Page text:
The whole “adult-vs-YA” thing feels a rather ridiculous distinction in speculative fiction. In  realistic fiction, YA tends to indicate stories about first love and other high school experiences vs business. However, I have some some examples of this.  Author Bryan Davis has two series set in the same fictional world, at the same time-to the extent of characters passing each other on their way to events–and one is YA and one adult, due to the amount of violence in the latter.  (Dragons of Starlight and Tales of Starlight, to anyone who’s interested.)

    Thumb up 0 Thumb down 0
  6. Good luck with that. The MPAA is a self-regulation set up by the movie industry, and we Christians have a hard enough time coming to accord on anything besides “Jesus is awesomesauce.”

    Thumb up 0 Thumb down 0
  7. I put “Appropriate for ages X and up” in the Other Books section of my childrens books just to be clear.
    But the best way to handle it is by branding on the cover. To make YA look like YA etc 
    As for the ghettoization of Christian lit, if we’re engaging in base speculation, it seems like Christian fiction was in response to filling shelf space in Christian book stores, not to any felt need of Christian authors who wanted a safe space. 
     
     

    Thumb up 0 Thumb down 0
    • Appropriate for ages X and up

      I suggest this is impossible to say because every child, every human being, is different. This isn’t merely a case of exceptions; the fact remains that even some adults can handle material that others cannot. I know of teenagers/young adults who “overdose” on elements such as romance or geeketry or fandom. Some can handle Bad Words without sinning; others can’t, and I’d wager that’s a 50-50 split, so no review of a book with Bad Words can make a judgment call either way. (In fact, some readers are stigmatized by a story that doesn’t have bad words.) Perhaps it’s more important to keep — in a sense — testing one’s limits. Read reviews, read and watch more stories, see what you can truly enjoy for God’s glory and what by contrast would tempt you to sin. Enjoy the good, eject the bad. This sounds simple, but in fact it’s far more complicated. And yet, no one said sanctification was easy!

      Thumb up 1 Thumb down 0
    • Hans,
       
      I was think about something age related, but you’re right, it is an estimate. Like the movie ratings. They tend to go by age. But an R rating doesn’t tell me much. I like it when they list why it garnered an R rating. That tells me more.
       
      To that end, I’m considering a “rating” not based on age, but content. I’d give a rating on profanity, sexual content, and violence. Each would get a 5-point rating with 1 being “mild” and 5 being “strong.” In between would be light, medium, and heavy.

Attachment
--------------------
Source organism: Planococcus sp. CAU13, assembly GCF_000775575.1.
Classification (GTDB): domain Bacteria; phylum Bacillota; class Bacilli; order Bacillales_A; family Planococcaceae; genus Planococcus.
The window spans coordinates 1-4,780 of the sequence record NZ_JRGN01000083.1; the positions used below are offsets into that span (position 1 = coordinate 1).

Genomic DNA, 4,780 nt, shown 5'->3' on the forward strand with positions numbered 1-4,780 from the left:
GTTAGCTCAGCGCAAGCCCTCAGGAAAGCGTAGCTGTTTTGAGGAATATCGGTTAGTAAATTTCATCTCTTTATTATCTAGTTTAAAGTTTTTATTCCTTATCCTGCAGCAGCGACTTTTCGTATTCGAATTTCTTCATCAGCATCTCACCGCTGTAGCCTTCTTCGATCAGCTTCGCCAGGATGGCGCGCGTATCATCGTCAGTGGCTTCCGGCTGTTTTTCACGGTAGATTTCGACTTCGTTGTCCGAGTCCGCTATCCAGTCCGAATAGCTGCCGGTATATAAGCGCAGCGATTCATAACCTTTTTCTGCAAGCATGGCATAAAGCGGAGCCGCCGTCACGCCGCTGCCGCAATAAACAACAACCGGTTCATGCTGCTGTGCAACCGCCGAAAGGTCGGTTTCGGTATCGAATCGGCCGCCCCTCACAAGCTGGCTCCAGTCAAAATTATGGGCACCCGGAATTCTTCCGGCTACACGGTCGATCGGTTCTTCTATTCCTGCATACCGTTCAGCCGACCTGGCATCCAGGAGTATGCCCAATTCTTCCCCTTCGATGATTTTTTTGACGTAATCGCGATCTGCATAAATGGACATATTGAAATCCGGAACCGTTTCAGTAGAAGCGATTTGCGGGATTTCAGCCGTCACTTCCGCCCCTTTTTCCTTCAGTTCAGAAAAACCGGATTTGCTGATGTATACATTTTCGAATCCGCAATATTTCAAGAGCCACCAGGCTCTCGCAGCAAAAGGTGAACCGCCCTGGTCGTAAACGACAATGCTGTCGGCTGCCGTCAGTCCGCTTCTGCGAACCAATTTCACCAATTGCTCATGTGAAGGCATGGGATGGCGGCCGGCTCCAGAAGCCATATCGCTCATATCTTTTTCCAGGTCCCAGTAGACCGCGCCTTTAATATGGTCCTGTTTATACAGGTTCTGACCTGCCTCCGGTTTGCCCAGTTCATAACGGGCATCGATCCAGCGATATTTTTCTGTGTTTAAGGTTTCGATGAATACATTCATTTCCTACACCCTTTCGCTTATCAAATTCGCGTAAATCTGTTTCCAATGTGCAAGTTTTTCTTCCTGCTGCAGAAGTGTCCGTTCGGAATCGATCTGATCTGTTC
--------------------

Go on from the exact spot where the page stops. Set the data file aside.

Then I’d leave it up to the parent or the reader whether that was acceptable or not rather than attempting to peg an age limit on it. Give them the info so they can make an informed decision is my thought instead of them thinking, “Oh, this book is for 13-year-olds,” and never give it a chance.
       

      Thumb up 0 Thumb down 0
      • Age rates can be very misleading, so content levels are a better way, but still subject to “no, that’s not light content.” It also depends on the degree to which people understand euphemisms and read into the text.  First time I watched a TV episode, I took one character’s comment at face value and only recognized it was a double entre when I visited TV Tropes.

        Thumb up 0 Thumb down 0
  8. Yeah, it’s necessarily an estimate. That’s why the adult books have “Appropriate for adults” or for teens and adults. Essentially I’m just trying to give parents a quick, accurate impression of the level of the book. 
    I mean, my next book (with the publisher) has a scene where an AI program takes control of a sex doll and rips through a heavily armed extraction team…so definitely getting the “adult” tag. =)

    Thumb up 0 Thumb down 0

Comment

Your email address will not be published. Required fields are marked *

You may use these HTML tags and attributes: <a href="" title=""> <abbr title=""> <acronym title=""> <b> <blockquote cite=""> <cite> <code> <del datetime=""> <em> <i> <q cite=""> <strike> <strong>

CommentLuv badge